To Speak Up or Not? Two PR Pros Weigh In
I’ve been reporting a column about whether franchise executives should take a stand on controversial issues, such as the so-called bathroom bill passed in North Carolina in April that restricts the use of restrooms to one’s gender at birth, or the so-called religious freedom law in Mississippi that allows private business owners to refuse service to gay people. It will publish in our June/July issue, but meanwhile here’s the take from two public relations pros.
Brad Ritter, Ritter Communications and Real World Media Training in Los Angeles, says franchisors don’t often think about hot political issues in advance—rather they think about and plan for physical crises.
“Franchisors need to anticipate issues, and they need to have a process in place to develop a response,” he said. “They tend to think about things like a fire. But mismanaging a social issue such as religious freedom laws, that can be damaging, too.”
In general he believes for franchise companies, “unless they have a stake in the issue there is likely more to lose than there is to gain” from speaking out, “especially where there’s a divisive, hot-button issue. Franchisors have to worry about their end users—their franchisees’ customers—but also about their franchisees.”
He advises franchisors to take three steps when deciding whether to respond. 1. Analyze thoroughly in advance whether to take a position or not to take a position. 2. Engage the franchise community in that decision-making process. 3. Be able to communicate very clearly why you are or are not taking a position, and how you arrived at that position.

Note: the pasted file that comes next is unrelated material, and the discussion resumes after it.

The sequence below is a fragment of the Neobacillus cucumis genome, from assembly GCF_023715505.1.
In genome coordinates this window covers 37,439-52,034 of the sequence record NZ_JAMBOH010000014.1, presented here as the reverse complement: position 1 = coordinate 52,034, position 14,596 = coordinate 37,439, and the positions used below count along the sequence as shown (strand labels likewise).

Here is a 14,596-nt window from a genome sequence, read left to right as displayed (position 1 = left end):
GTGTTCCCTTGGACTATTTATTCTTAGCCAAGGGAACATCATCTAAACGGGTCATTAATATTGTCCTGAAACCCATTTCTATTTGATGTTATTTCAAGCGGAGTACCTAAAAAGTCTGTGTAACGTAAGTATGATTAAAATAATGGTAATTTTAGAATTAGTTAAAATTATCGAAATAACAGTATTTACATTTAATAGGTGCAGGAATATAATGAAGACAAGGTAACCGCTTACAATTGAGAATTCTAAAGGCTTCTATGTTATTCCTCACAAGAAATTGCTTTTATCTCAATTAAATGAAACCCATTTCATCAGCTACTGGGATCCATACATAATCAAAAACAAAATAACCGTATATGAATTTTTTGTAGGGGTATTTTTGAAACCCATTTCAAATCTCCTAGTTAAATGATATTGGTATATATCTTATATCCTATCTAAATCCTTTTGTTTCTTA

“Companies that are good at crisis planning and brand protection have a good plan in place to begin with; they update it and train on it and drill periodically,” Ritter said. “And management teams, maybe quarterly or monthly, will have some sort of a process to keep tabs” on issues bubbling up.
Jamie Izaks, founder of All Points PR in Chicago, says the important thing is for companies to back up their values, but they don’t necessarily have to do that loudly. “It could be taking a risk” for a franchisor to take a stand, “but in the end I think there’s something every business needs to live up to. No matter what you’re talking about, it’s your values as an organization. And living up to your values is something that comes long before your stance on any one issue,” Izaks said.
“If your values are the way you handle customers and employees, then you need to operate in that manner. This is not something where you sacrifice your values as an organization.”
That being said, he added, “that doesn’t mean that you have to be boastful about it." He cited the way companies in Texas handled the recent controversy over gun laws. “Some were very vocal. Some just decided to do what other companies were doing. I think that’s what you find here,” with the MS and NC laws. “A lot of companies are taking a wait-and-see approach. It’s been a mixed bag.”
If companies do take a public stand, Izaks said, it must be meticulously planned. Hyatt Hotels, for example, was one of several companies that signed a letter protesting Mississippi’s law when it passed the first week of April. “It’s a completely managed process, so I guarantee for Hyatt and the others to sign that letter, they were ready for anything and everything that might come back. They didn’t just wake up and say, let’s sign this thing,” he said.
Like most things in business and life, it’s complicated. “I wouldn’t say one size fits all with this. If it’s inherent in your brand and you have support of franchisees, it may be a calculated risk worth taking. I don’t think it’s a no-doubter. I think it’s a sensitive topic that in franchising has a lot of unknowns.”